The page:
Sixteen years ago Richard Dawkins released his book The God Delusion. In that book, a highly educated and respected Oxford professor takes much delight in using out of date, barely reasoned arguments that a first-year undergrad is trained to debate to try and refute the existence of God. He then ends the book saying we can’t be completely sure God doesn’t exist – the guy couldn’t even convince himself with his own arguments.
In the second chapter of his book, he begins by attacking the God of the Bible with a line of accusations about his character. According to Dawkins, God is a lot of horrible things, including “filicidal.” What’s filicidal you ask? He’s accusing him of murdering his own child. He’s obviously referring to the death of Christ on the Cross and the Christian belief that it was the Father’s will to crush the suffering servant for the sins of all of us. Some atheists love to trash this as divine child abuse, or child murder.
Now at first glance, you have to agree with Richard Dawkins. Child sacrifice is a horrible crime and one we all agree on these days. Sadly, this was not always the case. Many cultures in the ancient world, and not so ancient world, practiced child sacrifice. In fact, as recently as the modern era tribes were encountered in Africa, the Americas, and other regions which practiced child sacrifice to their gods. The Bible always called this evil.
Yahweh himself strongly commanded the Israelites to never do such an abominable thing in Israel, of course, they disobeyed him, but that’s a discussion for another video. Even when God tested Abraham and asked him to sacrifice his son, God never intended to allow it to happen. He provided a substitute, a lamb, and it is very likely that God was using this test, at least partially, to show Abraham, the former pagan, the futility and evil of child sacrifice. So, if child sacrifice is thoroughly pagan, and the Bible calls it an evil practice, then how could God the Father kill his own son?
Because God the Father is not the Father of God the son, in the same way that any human father is to their son. In human child sacrifice, a human father takes their defenceless child and brutally murders them to appease some terrible, petty deity, in order to get better crops, favour in war, or some other perceived blessings. If God were Jesus’ Father in the human sense, then this would pull apart the whole gospel. But God is not Jesus’ Father in this way.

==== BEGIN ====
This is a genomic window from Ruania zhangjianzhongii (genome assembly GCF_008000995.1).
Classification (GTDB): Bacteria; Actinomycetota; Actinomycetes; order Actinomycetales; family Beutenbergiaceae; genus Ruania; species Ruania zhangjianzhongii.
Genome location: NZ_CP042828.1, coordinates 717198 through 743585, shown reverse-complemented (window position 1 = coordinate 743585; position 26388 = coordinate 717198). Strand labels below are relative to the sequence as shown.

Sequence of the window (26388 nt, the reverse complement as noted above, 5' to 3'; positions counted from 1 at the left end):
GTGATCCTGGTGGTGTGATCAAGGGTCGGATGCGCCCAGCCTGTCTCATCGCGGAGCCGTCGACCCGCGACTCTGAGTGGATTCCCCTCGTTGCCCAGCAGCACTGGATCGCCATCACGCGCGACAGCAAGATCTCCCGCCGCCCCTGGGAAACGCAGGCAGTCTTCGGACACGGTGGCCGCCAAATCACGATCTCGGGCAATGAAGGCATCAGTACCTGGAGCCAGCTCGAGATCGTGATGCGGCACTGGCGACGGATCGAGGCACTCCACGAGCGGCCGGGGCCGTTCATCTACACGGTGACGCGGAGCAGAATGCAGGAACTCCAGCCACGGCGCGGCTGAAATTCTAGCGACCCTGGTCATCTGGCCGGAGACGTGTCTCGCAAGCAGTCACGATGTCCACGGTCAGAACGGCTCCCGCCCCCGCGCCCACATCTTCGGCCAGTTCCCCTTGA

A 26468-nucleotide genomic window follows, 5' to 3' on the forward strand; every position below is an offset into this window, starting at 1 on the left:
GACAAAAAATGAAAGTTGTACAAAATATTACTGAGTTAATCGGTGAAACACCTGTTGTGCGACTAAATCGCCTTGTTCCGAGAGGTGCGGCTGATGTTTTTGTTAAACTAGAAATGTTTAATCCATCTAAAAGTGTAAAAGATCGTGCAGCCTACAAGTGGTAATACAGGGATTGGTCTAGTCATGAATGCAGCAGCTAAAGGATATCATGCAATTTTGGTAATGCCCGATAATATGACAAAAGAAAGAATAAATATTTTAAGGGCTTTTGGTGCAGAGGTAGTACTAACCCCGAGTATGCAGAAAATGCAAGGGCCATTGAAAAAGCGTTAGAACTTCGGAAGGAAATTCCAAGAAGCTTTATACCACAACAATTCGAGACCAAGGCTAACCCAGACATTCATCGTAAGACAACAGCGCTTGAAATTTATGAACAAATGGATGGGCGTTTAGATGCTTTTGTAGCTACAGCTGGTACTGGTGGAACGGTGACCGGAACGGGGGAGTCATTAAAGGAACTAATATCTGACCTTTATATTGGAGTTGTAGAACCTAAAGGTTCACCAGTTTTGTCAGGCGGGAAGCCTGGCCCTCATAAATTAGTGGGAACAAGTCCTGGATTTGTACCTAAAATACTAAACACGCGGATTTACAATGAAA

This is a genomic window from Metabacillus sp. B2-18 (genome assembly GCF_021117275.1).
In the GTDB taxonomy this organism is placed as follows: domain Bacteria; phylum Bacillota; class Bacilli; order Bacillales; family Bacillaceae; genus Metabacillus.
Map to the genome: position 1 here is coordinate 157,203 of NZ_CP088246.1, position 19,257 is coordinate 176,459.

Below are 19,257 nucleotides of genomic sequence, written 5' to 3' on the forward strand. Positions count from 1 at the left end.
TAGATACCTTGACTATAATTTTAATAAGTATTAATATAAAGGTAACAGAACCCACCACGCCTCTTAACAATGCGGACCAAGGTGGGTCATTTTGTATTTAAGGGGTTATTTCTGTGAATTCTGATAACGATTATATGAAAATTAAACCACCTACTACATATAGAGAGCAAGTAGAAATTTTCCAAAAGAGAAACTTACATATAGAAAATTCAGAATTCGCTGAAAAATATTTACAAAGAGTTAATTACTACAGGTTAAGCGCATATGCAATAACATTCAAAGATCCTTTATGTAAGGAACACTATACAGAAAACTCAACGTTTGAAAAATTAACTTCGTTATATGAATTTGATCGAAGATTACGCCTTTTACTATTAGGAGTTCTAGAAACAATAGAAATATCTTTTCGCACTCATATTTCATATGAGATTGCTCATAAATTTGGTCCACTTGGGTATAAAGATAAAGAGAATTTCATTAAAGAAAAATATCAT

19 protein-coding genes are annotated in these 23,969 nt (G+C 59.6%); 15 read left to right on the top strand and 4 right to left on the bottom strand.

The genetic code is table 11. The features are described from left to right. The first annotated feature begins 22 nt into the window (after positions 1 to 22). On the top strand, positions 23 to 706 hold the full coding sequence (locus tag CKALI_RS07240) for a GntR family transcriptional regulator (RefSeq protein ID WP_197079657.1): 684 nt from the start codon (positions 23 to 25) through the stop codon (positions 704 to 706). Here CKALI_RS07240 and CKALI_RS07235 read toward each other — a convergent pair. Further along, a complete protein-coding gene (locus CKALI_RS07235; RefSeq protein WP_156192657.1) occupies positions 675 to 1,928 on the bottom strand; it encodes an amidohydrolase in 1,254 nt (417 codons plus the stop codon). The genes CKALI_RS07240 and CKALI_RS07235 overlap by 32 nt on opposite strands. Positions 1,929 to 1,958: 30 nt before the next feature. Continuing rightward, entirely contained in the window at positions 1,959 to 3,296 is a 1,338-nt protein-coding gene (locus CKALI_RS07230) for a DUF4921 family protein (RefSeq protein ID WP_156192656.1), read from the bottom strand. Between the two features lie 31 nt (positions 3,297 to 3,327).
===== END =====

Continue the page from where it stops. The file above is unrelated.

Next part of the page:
Just as God the Father is fully God, so is Jesus, the Son of God fully God, along with the Spirit who is also fully God. One God in three persons. They have lived in a perfect relationship for eternity, and always will. Their relationship is as eternal as their power, and there is no helpless member of the Trinity. Jesus is God’s son in the sense that he is eternally begotten of the Father, of the same essence, and is an equal person, in the three-person Godhead. In his earthly ministry, he submits to the Father as a son does to their father, and he now sits at the right hand of the Father on the same throne. The Father’s will is the Son’s will, and the Spirit’s will. They are united and unified in a way that we as humans can only dream of and will not fully experience until heaven.
Therefore, Jesus was not some helpless human being sired by some Zeus-like deity in a nubile human beauty and killed in some petty ritual. No, the cross was the culmination of God’s plan of redemption, that had been conceived before the creation of the world, by all of the Godhead, Father, Son and Holy Spirit. Jesus was raised as a man, by human parents, but he was the God-man, fully man and fully God. Perfectly capable of taking care of himself, to a degree that none of us can fully comprehend.
After all, Jesus said this: “For this reason the Father loves me, because I lay down my life that I may take it up again. No one takes it from me, but I lay it down of my own accord. I have authority to lay it down, and I have authority to take it up again. This charge I have received from my Father.” (John 10:17-18). Jesus laid down his life by his own will, because, if he hadn’t, no one would have been able to lay a finger on him.
God didn’t murder his Son, God the Father and God the Son got together with God the Spirit and hatched the ultimate plan to rescue us from the consequences of our sin. The people who murdered Jesus were the corrupt Roman officials and weak Jewish leaders. But he went to his death willingly to pay the sacrifice for our sins. He let them nail him to the cross, so the punishment we deserve for our sins could be forgiven.
“How could God kill his own son?” is the wrong question. Why did Jesus willingly die for us is the question we should ask? And the answer? Because he loved us and wanted to make a way for us to come to the Father.